'That was the best camp ever' and 'only 358 days to go to next year's camp' were two of the comments made by young people attending our Christian youth camp
this summer in the small village of South Kelsey.
The camp was born four years ago, when a Polish family with teenage children asked our minister's wife if there was a Christian camp that her children could
attend, not too far from our church (Kingston Evangelical, Hull).
We are a church camp, but by no means exclusively for children from Christian families. It is lovely to have non-churched youngsters from our young people's
meeting keen to attend, and able to remember topics covered, as well as memory verses and words from the songs.
It is a relatively small camp, so campers get to know one another and make friends very quickly. It is as busy or as quiet as you like it to be. We camp
exclusively in tents (!), with cooking and food prepared and eaten outside.
A different activity is arranged in each day. When we return to base, there is ample free time to swim, play games, read or just chat with friends.
Some of the activities include a visit to the beach, quest in the woods, sports day, barbecue, bonfire, late night swim, pocket money spent at a local town
and a scavenger hunt.
The Bible devotion sessions are an important camp feature. Also, having godly and enthusiastic helpers living out there 'religion' seven days a week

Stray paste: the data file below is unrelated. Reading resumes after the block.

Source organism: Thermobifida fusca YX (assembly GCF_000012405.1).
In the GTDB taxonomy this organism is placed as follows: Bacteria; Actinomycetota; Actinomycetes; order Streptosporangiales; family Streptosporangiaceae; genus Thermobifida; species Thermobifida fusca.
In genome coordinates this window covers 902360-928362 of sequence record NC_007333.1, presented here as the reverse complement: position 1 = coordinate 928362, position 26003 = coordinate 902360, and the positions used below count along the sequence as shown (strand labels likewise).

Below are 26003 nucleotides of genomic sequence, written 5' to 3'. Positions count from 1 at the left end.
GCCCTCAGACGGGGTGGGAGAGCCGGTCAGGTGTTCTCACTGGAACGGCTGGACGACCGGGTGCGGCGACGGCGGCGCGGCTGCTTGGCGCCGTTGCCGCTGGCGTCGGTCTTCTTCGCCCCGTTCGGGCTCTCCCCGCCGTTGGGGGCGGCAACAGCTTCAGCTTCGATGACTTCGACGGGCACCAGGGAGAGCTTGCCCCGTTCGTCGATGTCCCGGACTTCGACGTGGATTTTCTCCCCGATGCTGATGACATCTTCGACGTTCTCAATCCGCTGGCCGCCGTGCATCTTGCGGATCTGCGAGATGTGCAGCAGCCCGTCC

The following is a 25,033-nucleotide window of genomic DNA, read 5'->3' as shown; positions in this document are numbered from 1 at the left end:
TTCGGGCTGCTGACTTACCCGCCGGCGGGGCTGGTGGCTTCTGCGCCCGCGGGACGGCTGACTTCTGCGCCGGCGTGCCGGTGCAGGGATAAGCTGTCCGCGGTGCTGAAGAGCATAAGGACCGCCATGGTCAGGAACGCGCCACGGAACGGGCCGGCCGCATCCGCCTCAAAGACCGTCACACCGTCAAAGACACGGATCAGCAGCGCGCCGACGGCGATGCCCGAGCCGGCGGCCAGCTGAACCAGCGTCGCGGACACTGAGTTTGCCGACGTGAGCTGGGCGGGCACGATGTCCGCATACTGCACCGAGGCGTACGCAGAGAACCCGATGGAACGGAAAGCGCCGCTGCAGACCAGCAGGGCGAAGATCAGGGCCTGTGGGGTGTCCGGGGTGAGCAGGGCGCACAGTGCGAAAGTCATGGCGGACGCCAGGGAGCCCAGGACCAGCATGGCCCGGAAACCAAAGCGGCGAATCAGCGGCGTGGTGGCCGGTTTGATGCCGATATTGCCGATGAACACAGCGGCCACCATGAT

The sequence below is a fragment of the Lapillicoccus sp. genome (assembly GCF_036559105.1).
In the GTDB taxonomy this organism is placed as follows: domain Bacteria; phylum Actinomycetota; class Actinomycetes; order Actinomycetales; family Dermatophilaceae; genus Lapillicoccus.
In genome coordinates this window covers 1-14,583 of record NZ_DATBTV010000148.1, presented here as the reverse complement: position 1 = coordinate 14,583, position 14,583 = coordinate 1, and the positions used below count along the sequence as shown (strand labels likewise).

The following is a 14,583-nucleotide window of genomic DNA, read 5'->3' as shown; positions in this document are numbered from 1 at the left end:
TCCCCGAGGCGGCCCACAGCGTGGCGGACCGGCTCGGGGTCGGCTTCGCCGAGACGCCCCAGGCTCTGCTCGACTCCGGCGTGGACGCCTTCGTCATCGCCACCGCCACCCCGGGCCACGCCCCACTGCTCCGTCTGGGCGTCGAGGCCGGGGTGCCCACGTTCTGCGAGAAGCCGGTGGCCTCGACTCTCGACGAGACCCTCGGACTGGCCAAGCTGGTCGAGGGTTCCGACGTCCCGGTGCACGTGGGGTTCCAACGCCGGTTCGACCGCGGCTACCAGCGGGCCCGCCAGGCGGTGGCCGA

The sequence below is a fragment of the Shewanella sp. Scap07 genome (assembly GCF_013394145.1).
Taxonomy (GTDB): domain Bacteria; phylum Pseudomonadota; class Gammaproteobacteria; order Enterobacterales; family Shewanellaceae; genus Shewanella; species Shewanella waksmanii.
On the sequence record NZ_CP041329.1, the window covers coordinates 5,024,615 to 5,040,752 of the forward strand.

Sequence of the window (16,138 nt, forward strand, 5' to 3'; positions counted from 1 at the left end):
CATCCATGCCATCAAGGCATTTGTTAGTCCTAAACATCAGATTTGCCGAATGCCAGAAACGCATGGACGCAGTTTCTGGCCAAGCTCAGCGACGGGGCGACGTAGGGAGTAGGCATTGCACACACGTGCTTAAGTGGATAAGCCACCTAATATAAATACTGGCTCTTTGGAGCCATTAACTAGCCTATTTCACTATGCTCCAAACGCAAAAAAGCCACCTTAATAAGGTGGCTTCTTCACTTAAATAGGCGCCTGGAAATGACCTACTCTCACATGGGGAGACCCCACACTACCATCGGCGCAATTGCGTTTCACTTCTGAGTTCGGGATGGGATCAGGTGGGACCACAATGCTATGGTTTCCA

is an important witness to the young people.
We had another successful question and answer session this year, when camp leaders were particularly encouraged by the mature and searching nature of the
questions. It was encouraging to hear many spiritual conversations among young people during their free time.
Thanks goes to the ladies of Kingston Evangelical Church and others who supplied the camp with delicious food, along with those who transported campers to and
from the church in Hull.
Oliver Daubney adds: 'Wednesday, the last day of the camp, was a sad day as everyone was leaving and we had enjoyed the fellowship. By 3pm everyone
had gone except for one girl who was staying with us until 6pm. It was very quiet and strange, considering the place had been so busy and full of energy
only a few hours before.
I should point out a few features of the week. Every day after breakfast and dinner there were devotions. In the morning I was taking studies through Esther
and in the evening Andrew Toms was studying Jonah.
The young people were also sorted into groups to help with various jobs around the camp, like washing up and refilling the water containers. I feel the Lord
has blessed this camp and it has been a great encouragement to see so many young people asking deep and thoughtful questions.'
Sermon on the Mount (Blessed are the poor in spirit)